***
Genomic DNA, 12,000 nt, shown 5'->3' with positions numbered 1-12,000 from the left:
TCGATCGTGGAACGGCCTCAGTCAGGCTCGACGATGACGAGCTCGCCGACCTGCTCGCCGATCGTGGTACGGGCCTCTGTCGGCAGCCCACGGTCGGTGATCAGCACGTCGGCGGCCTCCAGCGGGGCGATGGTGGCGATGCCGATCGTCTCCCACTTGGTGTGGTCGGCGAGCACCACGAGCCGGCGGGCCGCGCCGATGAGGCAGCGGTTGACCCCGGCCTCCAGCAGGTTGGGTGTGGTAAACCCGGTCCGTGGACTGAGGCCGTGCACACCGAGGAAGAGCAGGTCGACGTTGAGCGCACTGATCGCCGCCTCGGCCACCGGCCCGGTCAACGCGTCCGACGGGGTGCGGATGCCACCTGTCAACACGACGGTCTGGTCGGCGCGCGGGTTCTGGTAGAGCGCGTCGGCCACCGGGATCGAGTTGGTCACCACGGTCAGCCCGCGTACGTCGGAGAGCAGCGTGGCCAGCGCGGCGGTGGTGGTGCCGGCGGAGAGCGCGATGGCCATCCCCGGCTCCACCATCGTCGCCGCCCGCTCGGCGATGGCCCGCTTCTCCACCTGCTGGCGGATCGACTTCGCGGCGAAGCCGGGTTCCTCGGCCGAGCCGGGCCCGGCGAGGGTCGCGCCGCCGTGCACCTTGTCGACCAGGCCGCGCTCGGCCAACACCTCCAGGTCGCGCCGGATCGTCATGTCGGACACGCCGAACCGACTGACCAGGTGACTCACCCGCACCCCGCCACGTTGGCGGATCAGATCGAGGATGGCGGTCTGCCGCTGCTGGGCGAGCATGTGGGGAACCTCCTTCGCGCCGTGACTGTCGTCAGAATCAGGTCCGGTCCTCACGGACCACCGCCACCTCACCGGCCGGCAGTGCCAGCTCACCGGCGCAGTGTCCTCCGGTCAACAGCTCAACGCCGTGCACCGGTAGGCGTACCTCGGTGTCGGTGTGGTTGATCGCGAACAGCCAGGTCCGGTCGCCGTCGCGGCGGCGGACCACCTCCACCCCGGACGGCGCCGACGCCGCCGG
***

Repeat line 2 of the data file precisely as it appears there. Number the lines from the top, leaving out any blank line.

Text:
TCGATCGTGGAACGGCCTCAGTCAGGCTCGACGATGACGAGCTCGCCGACCTGCTCGCCGATCGTGGTACGGGCCTCTGTCGGCAGCCCACGGTCGGTGATCAGCACGTCGGCGGCCTCCAGCGGGGCGATGGTGGCGATGCCGATCGTCTCCCACTTGGTGTGGTCGGCGAGCACCACGAGCCGGCGGGCCGCGCCGATGAGGCAGCGGTTGACCCCGGCCTCCAGCAGGTTGGGTGTGGTAAACCCGGTCCGTGGACTGAGGCCGTGCACACCGAGGAAGAGCAGGTCGACGTTGAGCGCACTGATCGCCGCCTCGGCCACCGGCCCGGTCAACGCGTCCGACGGGGTGCGGATGCCACCTGTCAACACGACGGTCTGGTCGGCGCGCGGGTTCTGGTAGAGCGCGTCGGCCACCGGGATCGAGTTGGTCACCACGGTCAGCCCGCGTACGTCGGAGAGCAGCGTGGCCAGCGCGGCGGTGGTGGTGCCGGCGGAGAGCGCGATGGCCATCCCCGGCTCCACCATCGTCGCCGCCCGCTCGGCGATGGCCCGCTTCTCCACCTGCTGGCGGATCGACTTCGCGGCGAAGCCGGGTTCCTCGGCCGAGCCGGGCCCGGCGAGGGTCGCGCCGCCGTGCACCTTGTCGACCAGGCCGCGCTCGGCCAACACCTCCAGGTCGCGCCGGATCGTCATGTCGGACACGCCGAACCGACTGACCAGGTGACTCACCCGCACCCCGCCACGTTGGCGGATCAGATCGAGGATGGCGGTCTGCCGCTGCTGGGCGAGCATGTGGGGAACCTCCTTCGCGCCGTGACTGTCGTCAGAATCAGGTCCGGTCCTCACGGACCACCGCCACCTCACCGGCCGGCAGTGCCAGCTCACCGGCGCAGTGTCCTCCGGTCAACAGCTCAACGCCGTGCACCGGTAGGCGTACCTCGGTGTCGGTGTGGTTGATCGCGAACAGCCAGGTCCGGTCGCCGTCGCGGCGGCGGACCACCTCCACCCCGGACGGCGCCGACGCCGCCGG